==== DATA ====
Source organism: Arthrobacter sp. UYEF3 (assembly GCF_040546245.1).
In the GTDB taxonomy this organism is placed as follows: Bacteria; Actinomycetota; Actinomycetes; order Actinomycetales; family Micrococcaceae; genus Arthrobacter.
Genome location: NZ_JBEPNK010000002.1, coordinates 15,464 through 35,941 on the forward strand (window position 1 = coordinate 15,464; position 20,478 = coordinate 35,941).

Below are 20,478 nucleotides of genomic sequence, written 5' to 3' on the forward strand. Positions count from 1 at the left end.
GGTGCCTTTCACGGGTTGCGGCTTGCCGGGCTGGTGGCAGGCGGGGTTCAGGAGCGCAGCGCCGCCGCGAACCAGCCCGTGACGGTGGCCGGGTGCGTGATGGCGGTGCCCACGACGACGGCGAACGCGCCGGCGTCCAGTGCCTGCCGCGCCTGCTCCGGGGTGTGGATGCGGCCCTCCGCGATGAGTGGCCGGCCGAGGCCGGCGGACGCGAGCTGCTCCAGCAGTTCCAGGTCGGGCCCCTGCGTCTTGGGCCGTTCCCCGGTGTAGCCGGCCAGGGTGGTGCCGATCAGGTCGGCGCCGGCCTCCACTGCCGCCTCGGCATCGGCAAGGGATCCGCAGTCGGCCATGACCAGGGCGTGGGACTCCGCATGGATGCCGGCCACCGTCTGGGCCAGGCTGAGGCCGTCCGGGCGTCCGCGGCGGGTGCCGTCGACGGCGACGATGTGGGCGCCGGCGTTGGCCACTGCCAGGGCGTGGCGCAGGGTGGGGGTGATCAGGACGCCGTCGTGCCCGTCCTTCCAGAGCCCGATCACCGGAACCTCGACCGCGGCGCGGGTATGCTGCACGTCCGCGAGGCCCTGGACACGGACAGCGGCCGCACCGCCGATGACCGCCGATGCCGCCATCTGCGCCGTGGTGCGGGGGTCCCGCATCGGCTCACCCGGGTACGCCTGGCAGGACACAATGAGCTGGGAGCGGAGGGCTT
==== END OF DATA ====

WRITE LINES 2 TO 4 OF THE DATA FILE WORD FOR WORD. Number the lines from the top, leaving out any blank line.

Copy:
In the GTDB taxonomy this organism is placed as follows: Bacteria; Actinomycetota; Actinomycetes; order Actinomycetales; family Micrococcaceae; genus Arthrobacter.
Genome location: NZ_JBEPNK010000002.1, coordinates 15,464 through 35,941 on the forward strand (window position 1 = coordinate 15,464; position 20,478 = coordinate 35,941).

Below are 20,478 nucleotides of genomic sequence, written 5' to 3' on the forward strand. Positions count from 1 at the left end.